Second-order cellular automaton

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The past cells affecting the state of a cell at time t in a 2nd-order cellular automaton
Elementary CA rule 18 (left) and its second-order counterpart rule 18R (right). Time runs downwards. Note the up/down asymmetric triangles in the nonreversible rule.

A second-order cellular automaton is a type of reversible cellular automaton (CA) invented by Edward Fredkin[1][2] where the state of a cell at time t depends not only on its neighborhood at time t − 1, but also on its state at time t − 2.[3] Specifically, the neighborhood at time t − 1 is used to choose a function fn from some larger set of possible functions, that maps the state of the cell at time t − 2 to its state at time t. As long as each possible function fn is invertible, it follows that the resulting automaton is reversible, regardless of how the functions are chosen.

In particular, for two-state cellular automata, any ordinary CA rule can be turned into a second-order rule by computing the exclusive or of what the ordinary rule would compute as the new state of each cell at time t with its past state at time t − 2.[4] In fact, all two-state second-order rules may be produced in this way.[1] The resulting second-order automaton, however, will generally bear little resemblance to the ordinary CA it was constructed from. Second-order rules constructed in this way are named by Stephen Wolfram by appending an "R" to the number or code of the base rule.[3]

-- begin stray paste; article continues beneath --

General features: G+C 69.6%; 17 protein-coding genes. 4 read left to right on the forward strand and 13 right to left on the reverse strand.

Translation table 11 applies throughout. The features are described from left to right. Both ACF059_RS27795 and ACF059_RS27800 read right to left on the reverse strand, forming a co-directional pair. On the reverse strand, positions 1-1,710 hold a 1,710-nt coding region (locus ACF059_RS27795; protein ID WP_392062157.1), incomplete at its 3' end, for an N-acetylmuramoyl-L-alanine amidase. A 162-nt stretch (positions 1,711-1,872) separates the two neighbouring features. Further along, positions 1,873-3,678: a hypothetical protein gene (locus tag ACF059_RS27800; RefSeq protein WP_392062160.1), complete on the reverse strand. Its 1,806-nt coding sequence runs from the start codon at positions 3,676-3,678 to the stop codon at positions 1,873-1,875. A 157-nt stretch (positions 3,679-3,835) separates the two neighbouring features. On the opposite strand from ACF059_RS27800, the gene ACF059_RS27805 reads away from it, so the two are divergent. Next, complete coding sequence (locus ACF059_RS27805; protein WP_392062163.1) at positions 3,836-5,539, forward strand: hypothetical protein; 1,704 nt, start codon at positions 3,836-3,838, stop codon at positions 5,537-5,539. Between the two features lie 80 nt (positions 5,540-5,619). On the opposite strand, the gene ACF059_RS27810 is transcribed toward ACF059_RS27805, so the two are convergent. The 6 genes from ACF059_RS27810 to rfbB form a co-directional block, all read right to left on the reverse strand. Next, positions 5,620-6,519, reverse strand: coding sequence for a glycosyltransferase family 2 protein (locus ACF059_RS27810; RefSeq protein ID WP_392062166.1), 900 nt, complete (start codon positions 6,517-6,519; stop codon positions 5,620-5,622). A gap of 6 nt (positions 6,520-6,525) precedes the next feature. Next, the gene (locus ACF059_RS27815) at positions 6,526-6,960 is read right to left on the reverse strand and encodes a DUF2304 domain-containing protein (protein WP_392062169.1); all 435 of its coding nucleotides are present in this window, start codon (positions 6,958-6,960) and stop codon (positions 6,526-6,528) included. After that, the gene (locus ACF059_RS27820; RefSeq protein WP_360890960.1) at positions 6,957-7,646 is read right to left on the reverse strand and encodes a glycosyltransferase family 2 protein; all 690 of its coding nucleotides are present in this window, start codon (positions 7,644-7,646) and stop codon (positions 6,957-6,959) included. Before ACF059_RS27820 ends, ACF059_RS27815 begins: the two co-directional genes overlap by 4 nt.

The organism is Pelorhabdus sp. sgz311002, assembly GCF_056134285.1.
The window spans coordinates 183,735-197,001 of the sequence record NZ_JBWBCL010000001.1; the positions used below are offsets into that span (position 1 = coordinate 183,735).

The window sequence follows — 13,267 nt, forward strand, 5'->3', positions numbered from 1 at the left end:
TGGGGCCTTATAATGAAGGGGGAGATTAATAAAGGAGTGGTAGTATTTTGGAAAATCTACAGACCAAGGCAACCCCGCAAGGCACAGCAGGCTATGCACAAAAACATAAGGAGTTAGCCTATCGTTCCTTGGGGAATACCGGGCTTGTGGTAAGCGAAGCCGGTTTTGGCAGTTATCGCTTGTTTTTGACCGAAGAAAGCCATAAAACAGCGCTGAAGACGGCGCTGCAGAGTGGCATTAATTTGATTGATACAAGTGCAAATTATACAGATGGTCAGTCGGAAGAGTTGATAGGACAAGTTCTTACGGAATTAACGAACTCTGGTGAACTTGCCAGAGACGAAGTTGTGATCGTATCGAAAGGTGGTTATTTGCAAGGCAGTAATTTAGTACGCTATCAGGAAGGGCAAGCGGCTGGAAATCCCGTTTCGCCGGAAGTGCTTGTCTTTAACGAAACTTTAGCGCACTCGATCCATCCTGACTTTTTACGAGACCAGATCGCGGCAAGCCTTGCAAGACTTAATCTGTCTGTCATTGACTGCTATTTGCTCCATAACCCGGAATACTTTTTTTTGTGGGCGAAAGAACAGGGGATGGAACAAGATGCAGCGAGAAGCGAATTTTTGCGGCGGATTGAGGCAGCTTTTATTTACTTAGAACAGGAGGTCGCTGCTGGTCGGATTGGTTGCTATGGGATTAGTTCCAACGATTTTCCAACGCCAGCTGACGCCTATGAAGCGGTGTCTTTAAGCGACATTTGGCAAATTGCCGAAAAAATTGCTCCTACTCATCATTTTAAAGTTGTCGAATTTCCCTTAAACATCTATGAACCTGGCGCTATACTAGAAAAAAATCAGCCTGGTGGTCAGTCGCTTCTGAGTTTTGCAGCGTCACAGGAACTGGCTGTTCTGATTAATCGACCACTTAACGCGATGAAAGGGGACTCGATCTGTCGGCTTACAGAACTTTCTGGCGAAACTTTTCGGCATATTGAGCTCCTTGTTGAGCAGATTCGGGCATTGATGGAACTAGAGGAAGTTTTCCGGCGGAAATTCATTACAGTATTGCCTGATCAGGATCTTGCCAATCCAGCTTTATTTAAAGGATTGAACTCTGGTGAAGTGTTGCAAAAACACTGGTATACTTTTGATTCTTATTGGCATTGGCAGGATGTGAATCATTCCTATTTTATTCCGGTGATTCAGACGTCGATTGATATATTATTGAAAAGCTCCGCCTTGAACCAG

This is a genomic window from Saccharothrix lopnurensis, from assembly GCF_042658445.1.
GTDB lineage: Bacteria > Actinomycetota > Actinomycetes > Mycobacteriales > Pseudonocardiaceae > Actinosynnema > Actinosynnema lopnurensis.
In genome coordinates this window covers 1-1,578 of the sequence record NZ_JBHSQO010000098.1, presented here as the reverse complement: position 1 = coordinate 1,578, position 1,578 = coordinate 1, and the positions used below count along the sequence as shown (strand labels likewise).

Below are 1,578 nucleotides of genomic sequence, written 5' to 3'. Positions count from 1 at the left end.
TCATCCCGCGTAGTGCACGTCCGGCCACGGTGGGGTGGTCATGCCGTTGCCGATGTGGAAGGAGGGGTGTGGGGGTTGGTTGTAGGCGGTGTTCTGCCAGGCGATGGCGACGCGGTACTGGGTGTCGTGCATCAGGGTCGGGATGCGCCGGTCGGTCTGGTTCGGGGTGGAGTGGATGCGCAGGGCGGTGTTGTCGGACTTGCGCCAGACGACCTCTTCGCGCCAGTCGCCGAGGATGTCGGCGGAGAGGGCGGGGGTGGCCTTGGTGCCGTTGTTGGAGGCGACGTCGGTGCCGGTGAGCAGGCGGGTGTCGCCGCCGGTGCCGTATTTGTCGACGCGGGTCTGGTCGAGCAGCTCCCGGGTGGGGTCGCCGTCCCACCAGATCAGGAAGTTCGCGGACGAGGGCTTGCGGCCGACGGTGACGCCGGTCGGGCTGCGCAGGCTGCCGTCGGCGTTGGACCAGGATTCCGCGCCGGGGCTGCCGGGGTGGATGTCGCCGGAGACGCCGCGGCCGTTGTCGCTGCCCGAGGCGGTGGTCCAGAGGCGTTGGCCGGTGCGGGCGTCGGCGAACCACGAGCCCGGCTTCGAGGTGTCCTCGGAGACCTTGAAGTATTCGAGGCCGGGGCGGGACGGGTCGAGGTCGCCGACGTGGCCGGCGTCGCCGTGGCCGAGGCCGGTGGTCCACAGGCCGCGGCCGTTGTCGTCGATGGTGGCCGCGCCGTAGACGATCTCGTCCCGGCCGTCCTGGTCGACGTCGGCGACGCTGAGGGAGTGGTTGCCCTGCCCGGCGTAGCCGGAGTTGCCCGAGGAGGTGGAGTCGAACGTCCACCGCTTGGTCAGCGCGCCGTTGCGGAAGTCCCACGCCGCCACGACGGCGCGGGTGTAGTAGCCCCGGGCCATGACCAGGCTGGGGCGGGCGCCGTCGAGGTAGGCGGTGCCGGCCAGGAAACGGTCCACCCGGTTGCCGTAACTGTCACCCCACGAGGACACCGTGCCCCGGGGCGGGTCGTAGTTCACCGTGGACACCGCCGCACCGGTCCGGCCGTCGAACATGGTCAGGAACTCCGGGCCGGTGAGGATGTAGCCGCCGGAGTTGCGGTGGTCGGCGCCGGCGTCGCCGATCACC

Second-order automata may be used to simulate billiard-ball computers[1] and the Ising model of ferromagnetism in statistical mechanics.[2][4] They may also be used for cryptography.[5]

References[edit]

  1. ^ a b c Margolus, N. (1984), "Physics-like models of computation", Physica D 10: 81–95, doi:10.1016/0167-2789(84)90252-5 . Reprinted in Wolfram, Stephen, ed. (1986), Theory and Applications of Cellular Automata, Advanced series on complex systems 1, World Scientific, pp. 232–246 .
  2. ^ a b Vichniac, G. (1984), "Simulating physics with cellular automata", Physica D 10: 96–115, doi:10.1016/0167-2789(84)90253-7 .
  3. ^ a b Wolfram, Stephen (2002), A New Kind of Science, Wolfram Media, pp. 437–440, 452, ISBN 1-57955-008-8 .
  4. ^ a b Toffoli, Tommaso; Margolus, Norman (1990), "Invertible cellular automata", Physica D 45: 229–253, doi:10.1016/0167-2789(90)90185-r . See especially section 5.4 "Second-order cellular automata", pp. 238–240. This issue of Physica D was reprinted as Gutowitz, Howard, ed. (1991), Cellular Automata: Theory and Experiment, MIT/North-Holland .
  5. ^ Chai, Zhenchuan; Cao, Zhenfu; Zhou, Yuan (2005), "Encryption based on reversible second-order cellular automata", Parallel and Distributed Processing and Applications (ISPA 2005 Workshops), Lecture Notes in Computer Science, Springer, pp. 350–358, doi:10.1007/11576259_39 .